Architectural Patterns of Ovarian/Pelvic High-grade Serous Carcinoma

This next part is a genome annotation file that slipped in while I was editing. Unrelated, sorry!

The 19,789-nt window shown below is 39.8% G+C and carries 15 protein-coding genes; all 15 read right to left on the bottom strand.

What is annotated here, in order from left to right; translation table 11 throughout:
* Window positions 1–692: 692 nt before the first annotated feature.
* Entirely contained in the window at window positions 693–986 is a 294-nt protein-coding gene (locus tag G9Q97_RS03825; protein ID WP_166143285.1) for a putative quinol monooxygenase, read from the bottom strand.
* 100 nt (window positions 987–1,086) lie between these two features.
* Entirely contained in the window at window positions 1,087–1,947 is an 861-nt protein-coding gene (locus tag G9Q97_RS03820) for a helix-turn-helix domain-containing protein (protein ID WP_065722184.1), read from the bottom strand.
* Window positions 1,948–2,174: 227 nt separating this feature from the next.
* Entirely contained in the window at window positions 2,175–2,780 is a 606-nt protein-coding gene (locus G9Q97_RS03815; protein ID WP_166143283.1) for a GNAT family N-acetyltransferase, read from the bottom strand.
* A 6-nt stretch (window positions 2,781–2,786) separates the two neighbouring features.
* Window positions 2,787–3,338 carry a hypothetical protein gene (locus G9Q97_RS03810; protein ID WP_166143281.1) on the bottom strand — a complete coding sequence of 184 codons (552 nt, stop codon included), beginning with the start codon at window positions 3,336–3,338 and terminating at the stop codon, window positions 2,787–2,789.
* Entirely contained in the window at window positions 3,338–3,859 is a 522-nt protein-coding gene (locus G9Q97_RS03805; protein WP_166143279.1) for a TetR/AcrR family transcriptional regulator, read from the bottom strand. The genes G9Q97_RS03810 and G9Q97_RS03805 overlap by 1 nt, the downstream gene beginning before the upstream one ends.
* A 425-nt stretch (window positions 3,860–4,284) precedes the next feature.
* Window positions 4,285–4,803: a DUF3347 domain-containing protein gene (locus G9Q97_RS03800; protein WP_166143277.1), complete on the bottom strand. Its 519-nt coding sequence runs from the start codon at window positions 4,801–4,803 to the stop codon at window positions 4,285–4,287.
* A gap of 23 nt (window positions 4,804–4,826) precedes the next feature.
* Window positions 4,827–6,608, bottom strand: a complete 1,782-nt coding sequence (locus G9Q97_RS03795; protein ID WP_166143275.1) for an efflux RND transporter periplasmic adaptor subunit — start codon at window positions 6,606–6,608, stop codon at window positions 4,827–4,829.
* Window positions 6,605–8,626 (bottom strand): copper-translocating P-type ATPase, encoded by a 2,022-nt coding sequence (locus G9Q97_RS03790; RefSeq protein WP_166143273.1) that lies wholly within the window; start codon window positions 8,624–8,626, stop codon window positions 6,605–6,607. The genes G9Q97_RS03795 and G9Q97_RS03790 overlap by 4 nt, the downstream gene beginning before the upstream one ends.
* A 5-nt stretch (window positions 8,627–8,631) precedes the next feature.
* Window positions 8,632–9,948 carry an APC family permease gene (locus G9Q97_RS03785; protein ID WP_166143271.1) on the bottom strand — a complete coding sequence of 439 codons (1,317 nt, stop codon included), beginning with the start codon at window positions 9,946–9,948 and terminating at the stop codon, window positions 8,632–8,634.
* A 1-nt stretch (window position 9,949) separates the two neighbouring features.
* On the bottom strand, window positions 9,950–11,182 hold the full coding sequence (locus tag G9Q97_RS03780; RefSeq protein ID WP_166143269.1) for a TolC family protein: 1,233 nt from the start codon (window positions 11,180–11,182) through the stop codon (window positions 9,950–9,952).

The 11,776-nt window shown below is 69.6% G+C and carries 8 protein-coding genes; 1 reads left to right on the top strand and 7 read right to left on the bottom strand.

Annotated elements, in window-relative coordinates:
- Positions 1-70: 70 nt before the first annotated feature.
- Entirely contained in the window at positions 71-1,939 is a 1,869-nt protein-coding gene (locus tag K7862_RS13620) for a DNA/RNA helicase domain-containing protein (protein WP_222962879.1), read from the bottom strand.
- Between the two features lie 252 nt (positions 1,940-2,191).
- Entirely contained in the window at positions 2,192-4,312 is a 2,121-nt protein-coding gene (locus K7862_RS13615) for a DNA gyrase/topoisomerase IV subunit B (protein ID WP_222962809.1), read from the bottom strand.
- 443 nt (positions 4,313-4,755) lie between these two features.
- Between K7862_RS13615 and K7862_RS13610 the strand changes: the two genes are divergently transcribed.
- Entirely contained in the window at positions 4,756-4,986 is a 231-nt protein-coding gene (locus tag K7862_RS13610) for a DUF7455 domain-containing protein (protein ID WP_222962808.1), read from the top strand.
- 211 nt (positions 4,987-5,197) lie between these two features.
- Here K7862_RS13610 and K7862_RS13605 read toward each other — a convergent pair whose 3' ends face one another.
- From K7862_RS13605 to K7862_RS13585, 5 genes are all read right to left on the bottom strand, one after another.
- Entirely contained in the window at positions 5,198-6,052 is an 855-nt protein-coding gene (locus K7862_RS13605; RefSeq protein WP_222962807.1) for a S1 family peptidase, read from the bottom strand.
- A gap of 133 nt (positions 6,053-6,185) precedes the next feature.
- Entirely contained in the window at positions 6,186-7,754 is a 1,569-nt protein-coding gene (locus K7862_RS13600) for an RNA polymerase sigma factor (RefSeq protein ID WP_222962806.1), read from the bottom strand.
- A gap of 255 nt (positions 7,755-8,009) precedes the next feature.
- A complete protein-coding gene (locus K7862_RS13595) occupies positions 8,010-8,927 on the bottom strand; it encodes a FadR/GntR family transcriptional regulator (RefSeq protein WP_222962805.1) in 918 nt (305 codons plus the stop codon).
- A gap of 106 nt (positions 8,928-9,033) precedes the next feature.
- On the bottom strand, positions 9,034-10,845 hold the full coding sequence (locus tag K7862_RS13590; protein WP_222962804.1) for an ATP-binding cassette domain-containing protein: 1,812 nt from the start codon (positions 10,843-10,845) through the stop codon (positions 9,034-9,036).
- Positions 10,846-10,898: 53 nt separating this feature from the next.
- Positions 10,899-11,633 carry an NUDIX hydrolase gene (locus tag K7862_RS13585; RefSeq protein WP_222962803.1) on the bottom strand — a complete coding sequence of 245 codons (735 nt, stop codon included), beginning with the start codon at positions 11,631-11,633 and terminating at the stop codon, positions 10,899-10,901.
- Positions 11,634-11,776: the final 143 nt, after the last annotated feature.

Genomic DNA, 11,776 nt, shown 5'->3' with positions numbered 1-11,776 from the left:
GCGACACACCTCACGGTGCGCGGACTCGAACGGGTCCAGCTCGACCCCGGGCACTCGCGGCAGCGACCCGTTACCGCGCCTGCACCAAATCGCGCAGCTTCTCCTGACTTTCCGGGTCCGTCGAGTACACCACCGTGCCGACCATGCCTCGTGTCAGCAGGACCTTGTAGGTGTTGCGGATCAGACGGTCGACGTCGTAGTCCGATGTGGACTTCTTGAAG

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We describe the architectural patterns of advanced ovarian/pelvic high-grade serous carcinomas that have been treated with upfront surgery, followed by adjuvant chemotherapy or neoadjuvant chemotherapy, followed by interval debulking to explore the association with the chemotherapeutic response. For 70 cases of advanced (i.e. stage III/IV) high-grade serous carcinomas (33 platinum resistant/intermediate, 37 platinum sensitive; 24 neoadjuvantly treated, 44 primary surgery), all tumor-containing histologic slides were reviewed by 1 of 3 pathologists. Histologic type was confirmed and the following features were assessed: major architectural pattern and the presence of any of 8 predefined minor architectural patterns (papillary, transitional cell carcinoma-like, micropapillary, microcystic, nested papillary, slit-like, glandular, solid). A semiquantitative assessment of psammoma bodies, histiocytic response, necrosis, nuclear atypia, and single-cell invasion was performed. Mitotic count was performed in 10 HPF and 1 HPF was counted for intraepithelial lymphocytes. The morphologic features were tested for an association with previous neoadjuvant chemotherapy and response to chemotherapy (resistant/intermediate versus chemotherapy-sensitive cases stratified by neoadjuvant chemotherapy), which was carried out using χ2 tests for categorical variables and analysis of variance for continuous data. Combinations of features were analyzed using unsupervised clustering (Wald). Although 8 of 18 features were significantly different when samples from neoadjuvantly treated patients were compared with those not previously treated, no individual histomorphologic feature or a combination of features was associated with response to chemotherapy. Further subtyping of high-grade serous carcinomas will likely need ancillary molecular markers that may have a greater potential to identify cases that will not respond to platinum-based chemotherapy.

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